I only brought up representative democracy because Gary pejoratively asks ‘bureaucrats?’ Right wing people often say decisions shouldn’t be left to ‘unelected bureaucrats.’

            I don’t put too much faith in the ability of Congressmen to solve the problem. Ideed, I am all for entrepreneurs to have a great deal of freedom to earn rewards for their innovations, but I am for people to be more proactive in using their own freedoms to challenge them to keep the prices low. The Microsoft case is illustrative for me in that after the initial phase of radical innovation, for which the entrepreneur deserves to earn great margins, it is often unfair practices that allow them to continue to maintain high margins. People should resist that in an organized way, and though it is ideal for NGOs to do it, in the absence of such NGOs operating on a large scale, people can and should rally around the government to help them do it.

  4. Saying capitalism has made the world better off assumes that there isn’t an alternative method that hasn’t been developed fully yet that would lead to a better distribution of income.

  5. The Bible is also quite clear about how one is to raise money. Don’t short-change your workers’ wages. Deal honestly and fairly. Don’t look after your own interests while leaving the poor to rot. Don’t use your wealth (or lack of it) to distort justice. Don’t grow wealthy on the suffering of the poor.

    The point the Pope was making was that as we grow wealthier, we must be sure that added wealth accrues to all levels of society. There should be declining income inequality with growing per-capita GDP, which is only possible through guided market forces.

    • The point the Pope was making was that as we grow wealthier, we must be sure that added wealth accrues to all levels of society“…

      Proving that the Pope’s grip on reality is tenuous at best…

  6. One should wonder if Mr, Glassman happens to have lived in you know… the real world… ever. For starters, I’m astonished at the remarks revolving around Western Europe. I advise Mr. Glassman to please go visit Spain and Portugal where unemployment is astronomically high and try and read his own notes with a straight face. An absolute joke of the highest order. It is beyond unintelligible to make comments of this sort. Namely, because they so blatantly shun the fight of the worker vs. machine, which will continue to be the ultimate creator of poverty in the ultimate years. I’m all about supporting thought with data, but this really shows the lack of connectivity to the world that some of these analysts have.

  7. I’m sorry but those of you who argue, either implicitly or explicitly, that the disparity in wealth distribution is due to capitalism and that “we” must therefore regulate profits to ensure a more “fair” distribution seem unaware of history, politics, or both. With just a modicum of reflection history shows that achieving equality of outcome (what lefties mean by “fair”) is impossible in a free society. F.A. Hayak said it best when he explained why economic systems based on equality of outcomes do not work — I quote:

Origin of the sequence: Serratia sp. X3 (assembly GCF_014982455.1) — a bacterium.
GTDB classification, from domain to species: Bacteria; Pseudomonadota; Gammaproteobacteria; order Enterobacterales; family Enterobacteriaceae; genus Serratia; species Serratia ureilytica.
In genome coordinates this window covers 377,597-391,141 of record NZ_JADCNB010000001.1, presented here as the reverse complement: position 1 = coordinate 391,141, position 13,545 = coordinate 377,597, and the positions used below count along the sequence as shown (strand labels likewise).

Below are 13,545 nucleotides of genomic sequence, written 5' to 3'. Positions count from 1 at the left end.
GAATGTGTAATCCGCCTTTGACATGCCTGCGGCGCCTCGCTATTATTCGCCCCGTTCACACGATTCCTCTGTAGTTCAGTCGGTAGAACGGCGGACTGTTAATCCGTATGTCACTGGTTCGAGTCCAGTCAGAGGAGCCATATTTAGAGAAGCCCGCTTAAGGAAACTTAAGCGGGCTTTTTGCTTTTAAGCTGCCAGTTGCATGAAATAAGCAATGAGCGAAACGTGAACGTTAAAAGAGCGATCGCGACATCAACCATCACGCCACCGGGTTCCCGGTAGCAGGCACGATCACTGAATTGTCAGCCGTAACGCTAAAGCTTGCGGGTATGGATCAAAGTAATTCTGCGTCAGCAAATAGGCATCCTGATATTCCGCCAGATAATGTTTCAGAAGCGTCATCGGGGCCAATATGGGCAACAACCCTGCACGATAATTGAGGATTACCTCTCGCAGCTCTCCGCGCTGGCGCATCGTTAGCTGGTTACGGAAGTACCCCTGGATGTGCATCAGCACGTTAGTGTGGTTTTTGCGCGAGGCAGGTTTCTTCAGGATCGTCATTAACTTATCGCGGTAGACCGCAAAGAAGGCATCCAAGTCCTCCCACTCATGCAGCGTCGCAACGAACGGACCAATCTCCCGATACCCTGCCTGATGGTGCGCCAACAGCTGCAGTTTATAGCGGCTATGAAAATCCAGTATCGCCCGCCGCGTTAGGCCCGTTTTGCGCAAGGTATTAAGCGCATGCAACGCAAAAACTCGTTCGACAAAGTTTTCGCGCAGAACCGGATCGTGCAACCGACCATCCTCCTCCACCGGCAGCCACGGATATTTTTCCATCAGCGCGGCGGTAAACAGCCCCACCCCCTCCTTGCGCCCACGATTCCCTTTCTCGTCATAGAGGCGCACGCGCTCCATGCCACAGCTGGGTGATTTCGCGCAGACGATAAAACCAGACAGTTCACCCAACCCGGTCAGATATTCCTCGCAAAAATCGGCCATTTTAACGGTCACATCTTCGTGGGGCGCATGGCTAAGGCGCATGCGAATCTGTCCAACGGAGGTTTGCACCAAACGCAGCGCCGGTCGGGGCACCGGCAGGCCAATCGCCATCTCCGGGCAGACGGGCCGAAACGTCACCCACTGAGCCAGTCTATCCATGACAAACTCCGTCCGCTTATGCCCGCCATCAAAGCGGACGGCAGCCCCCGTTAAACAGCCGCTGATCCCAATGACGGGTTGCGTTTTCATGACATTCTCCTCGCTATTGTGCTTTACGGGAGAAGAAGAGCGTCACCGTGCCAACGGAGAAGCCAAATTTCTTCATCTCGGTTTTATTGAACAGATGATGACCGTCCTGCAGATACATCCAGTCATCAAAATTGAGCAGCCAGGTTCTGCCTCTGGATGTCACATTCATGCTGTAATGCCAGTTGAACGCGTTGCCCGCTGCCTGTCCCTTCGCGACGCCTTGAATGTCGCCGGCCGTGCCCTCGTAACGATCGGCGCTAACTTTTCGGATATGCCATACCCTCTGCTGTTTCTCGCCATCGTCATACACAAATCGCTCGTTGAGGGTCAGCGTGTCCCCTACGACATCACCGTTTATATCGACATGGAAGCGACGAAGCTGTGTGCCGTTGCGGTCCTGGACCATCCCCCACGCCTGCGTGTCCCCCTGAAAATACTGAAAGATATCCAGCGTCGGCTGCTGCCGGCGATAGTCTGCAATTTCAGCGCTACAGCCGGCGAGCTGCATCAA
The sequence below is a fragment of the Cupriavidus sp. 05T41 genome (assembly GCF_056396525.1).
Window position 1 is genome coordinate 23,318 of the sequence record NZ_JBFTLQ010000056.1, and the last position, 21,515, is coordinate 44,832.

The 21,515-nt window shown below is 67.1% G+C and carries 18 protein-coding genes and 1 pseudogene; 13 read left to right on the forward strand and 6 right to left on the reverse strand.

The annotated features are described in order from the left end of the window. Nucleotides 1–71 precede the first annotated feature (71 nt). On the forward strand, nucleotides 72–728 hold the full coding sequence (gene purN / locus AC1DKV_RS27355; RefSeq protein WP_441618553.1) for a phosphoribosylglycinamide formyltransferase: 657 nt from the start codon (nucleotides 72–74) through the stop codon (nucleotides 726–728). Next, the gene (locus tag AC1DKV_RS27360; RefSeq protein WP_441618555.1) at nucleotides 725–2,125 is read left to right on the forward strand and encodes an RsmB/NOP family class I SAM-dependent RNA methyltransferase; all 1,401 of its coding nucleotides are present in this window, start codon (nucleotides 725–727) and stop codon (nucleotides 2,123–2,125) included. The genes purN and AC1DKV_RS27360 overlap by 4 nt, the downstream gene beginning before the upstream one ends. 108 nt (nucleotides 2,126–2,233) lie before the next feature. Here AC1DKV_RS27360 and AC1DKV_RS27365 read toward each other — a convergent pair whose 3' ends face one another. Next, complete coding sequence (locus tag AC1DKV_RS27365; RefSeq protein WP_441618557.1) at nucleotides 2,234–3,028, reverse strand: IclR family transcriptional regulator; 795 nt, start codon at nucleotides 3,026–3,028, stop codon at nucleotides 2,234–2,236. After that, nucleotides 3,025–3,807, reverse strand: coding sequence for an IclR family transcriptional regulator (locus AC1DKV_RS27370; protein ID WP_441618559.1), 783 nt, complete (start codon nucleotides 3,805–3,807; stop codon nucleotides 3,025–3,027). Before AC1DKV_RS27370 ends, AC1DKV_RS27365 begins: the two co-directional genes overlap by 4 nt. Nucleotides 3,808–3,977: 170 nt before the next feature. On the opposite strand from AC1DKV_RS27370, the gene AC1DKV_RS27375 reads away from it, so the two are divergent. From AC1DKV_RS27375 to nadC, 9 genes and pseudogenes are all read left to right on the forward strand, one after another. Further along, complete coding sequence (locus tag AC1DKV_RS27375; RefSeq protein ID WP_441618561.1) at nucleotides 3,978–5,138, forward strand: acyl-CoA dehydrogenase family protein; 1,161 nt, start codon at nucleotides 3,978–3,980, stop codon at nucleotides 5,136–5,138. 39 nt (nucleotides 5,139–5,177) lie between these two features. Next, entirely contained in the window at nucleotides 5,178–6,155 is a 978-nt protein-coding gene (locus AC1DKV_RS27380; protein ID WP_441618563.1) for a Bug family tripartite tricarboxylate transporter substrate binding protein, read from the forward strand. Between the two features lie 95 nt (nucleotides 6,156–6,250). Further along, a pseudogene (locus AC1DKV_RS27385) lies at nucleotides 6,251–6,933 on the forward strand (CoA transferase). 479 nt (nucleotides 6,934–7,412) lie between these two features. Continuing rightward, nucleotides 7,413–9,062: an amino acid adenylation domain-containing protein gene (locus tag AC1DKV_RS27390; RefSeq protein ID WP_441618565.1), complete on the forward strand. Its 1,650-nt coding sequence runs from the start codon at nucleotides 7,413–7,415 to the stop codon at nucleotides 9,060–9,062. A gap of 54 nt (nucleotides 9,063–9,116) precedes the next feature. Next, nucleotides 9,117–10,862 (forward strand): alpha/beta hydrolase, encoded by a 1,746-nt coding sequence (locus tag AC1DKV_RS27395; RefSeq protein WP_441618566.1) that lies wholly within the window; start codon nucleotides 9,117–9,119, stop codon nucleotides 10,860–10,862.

“From the fact that people are very different it follows that, if we treat them equally, the result must be inequality in their actual position, and that the only way to place them in an equal position would be to treat them differently. Equality before the law and material equality are therefore not only different but are in conflict with each other; and we can achieve either one or the other, but not both at the same time.”

    Lefties are unable to grok this simple logic. Equality of outcome is a lefty value because the State must necessarily choose between who is to enjoy the fruits of someone else’s labor. In the lefty world, in which equality of outcome is primary, the state must be coercive and far reaching. Is it any surprise that all lefty economic systems have never, ever succeeded in lifting the poor from poverty. Just the opposite in fact.

    Equality of opportunity, by contrast, is a conservative value because all the state need do to guarantee equality of opportunity is ensure that laws against embezzlement, theft, misrepresentation, etc., are everywhere uniformly enforced. So long as Jones and Smith are on equal terms before the law, the government need not get involved and both will prosper as their skill, means, motivation, and luck warrant.

    Michael

    • If equality of opportunity is a conservative value, one might expect to see it somewhere in some form. Instead, Michael goes home to his gated community, adjacent to good shopping, great schools, gleaming hospitals, vigilant police and prosperous office parks, and sleeps just fine, thank you, because inner city Americans are in charge of their own fate.

      • Inner city Americans are objectively NOT in charge of their own fates. For example, the state controls the schools they are (and are not) allowed to attend. While President Obama sends his daughters to private schools, he and his fellow democrats pulled the funding from the charter school serving the black community in and around D.C. Mustn’t give the poor the hand up.

        Zoning laws and rent control regulate where a poor person is allowed to live, the result of which are balkanized urban ghettos, riddled with crime, from which escape is nigh on impossible. Minimum wage laws, beloved by government control advocates, hike wages to a level such that companies can no-longer afford to hire low-skilled, entry-level teenagers.

        Government support for unions both private and public prevent otherwise healthy, skilled but poor citizens from getting non-union jobs. In New York City and Washington DC, those bastions of concern for the poor, WalMart has been prohibited from establishing local stores. This is a double whammy — it precludes the new jobs, largely unskilled, from seeing the light of day AND stifles the market for low-cost goods and services.